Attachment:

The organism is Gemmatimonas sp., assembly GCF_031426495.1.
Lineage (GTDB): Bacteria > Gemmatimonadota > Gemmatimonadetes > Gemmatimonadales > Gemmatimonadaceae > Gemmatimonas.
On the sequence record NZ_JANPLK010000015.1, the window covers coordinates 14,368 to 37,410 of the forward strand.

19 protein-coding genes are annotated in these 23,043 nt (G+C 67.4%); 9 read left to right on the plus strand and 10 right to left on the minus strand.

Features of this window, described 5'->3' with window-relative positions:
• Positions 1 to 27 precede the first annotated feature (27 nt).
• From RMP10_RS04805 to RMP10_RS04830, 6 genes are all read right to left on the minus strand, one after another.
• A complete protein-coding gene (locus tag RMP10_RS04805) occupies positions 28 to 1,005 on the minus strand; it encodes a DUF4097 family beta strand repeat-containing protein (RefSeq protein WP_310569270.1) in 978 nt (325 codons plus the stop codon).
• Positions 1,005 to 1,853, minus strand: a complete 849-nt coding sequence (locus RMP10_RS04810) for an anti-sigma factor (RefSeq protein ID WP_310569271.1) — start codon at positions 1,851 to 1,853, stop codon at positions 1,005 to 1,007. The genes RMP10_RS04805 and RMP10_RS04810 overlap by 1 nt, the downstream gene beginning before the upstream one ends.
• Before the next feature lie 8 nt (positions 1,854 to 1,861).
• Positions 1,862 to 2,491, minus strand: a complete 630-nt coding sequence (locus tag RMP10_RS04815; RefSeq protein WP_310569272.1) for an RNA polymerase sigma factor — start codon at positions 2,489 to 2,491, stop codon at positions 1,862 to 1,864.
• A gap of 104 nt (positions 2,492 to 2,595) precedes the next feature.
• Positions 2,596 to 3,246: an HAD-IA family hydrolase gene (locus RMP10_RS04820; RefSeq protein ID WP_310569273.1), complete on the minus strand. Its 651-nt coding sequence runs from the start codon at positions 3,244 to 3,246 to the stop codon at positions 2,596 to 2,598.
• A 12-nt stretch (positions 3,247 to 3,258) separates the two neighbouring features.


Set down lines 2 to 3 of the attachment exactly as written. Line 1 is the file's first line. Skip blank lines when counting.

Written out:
Lineage (GTDB): Bacteria > Gemmatimonadota > Gemmatimonadetes > Gemmatimonadales > Gemmatimonadaceae > Gemmatimonas.
On the sequence record NZ_JANPLK010000015.1, the window covers coordinates 14,368 to 37,410 of the forward strand.